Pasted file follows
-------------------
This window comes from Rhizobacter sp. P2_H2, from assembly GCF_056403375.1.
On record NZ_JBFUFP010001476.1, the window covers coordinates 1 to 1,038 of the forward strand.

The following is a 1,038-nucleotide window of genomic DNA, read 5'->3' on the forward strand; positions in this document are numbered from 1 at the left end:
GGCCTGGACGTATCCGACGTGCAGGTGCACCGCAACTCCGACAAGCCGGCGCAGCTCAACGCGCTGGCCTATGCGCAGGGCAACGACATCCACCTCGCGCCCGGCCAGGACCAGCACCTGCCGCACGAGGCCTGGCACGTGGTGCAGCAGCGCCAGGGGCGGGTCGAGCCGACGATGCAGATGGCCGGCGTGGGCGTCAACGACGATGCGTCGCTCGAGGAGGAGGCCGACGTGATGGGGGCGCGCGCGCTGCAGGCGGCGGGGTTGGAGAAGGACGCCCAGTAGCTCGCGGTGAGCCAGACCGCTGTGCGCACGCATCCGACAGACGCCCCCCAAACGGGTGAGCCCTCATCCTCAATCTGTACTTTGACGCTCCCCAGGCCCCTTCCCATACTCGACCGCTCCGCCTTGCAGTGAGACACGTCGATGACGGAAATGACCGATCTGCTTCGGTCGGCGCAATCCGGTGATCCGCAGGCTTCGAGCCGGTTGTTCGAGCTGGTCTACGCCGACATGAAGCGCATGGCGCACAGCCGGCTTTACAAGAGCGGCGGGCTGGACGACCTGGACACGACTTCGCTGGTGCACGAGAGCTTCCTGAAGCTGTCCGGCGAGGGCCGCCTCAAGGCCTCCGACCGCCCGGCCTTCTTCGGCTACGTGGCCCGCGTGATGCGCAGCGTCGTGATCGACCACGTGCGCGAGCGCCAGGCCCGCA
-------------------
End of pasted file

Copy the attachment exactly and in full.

This window comes from Rhizobacter sp. P2_H2, from assembly GCF_056403375.1.
On record NZ_JBFUFP010001476.1, the window covers coordinates 1 to 1,038 of the forward strand.

The following is a 1,038-nucleotide window of genomic DNA, read 5'->3' on the forward strand; positions in this document are numbered from 1 at the left end:
GGCCTGGACGTATCCGACGTGCAGGTGCACCGCAACTCCGACAAGCCGGCGCAGCTCAACGCGCTGGCCTATGCGCAGGGCAACGACATCCACCTCGCGCCCGGCCAGGACCAGCACCTGCCGCACGAGGCCTGGCACGTGGTGCAGCAGCGCCAGGGGCGGGTCGAGCCGACGATGCAGATGGCCGGCGTGGGCGTCAACGACGATGCGTCGCTCGAGGAGGAGGCCGACGTGATGGGGGCGCGCGCGCTGCAGGCGGCGGGGTTGGAGAAGGACGCCCAGTAGCTCGCGGTGAGCCAGACCGCTGTGCGCACGCATCCGACAGACGCCCCCCAAACGGGTGAGCCCTCATCCTCAATCTGTACTTTGACGCTCCCCAGGCCCCTTCCCATACTCGACCGCTCCGCCTTGCAGTGAGACACGTCGATGACGGAAATGACCGATCTGCTTCGGTCGGCGCAATCCGGTGATCCGCAGGCTTCGAGCCGGTTGTTCGAGCTGGTCTACGCCGACATGAAGCGCATGGCGCACAGCCGGCTTTACAAGAGCGGCGGGCTGGACGACCTGGACACGACTTCGCTGGTGCACGAGAGCTTCCTGAAGCTGTCCGGCGAGGGCCGCCTCAAGGCCTCCGACCGCCCGGCCTTCTTCGGCTACGTGGCCCGCGTGATGCGCAGCGTCGTGATCGACCACGTGCGCGAGCGCCAGGCCCGCA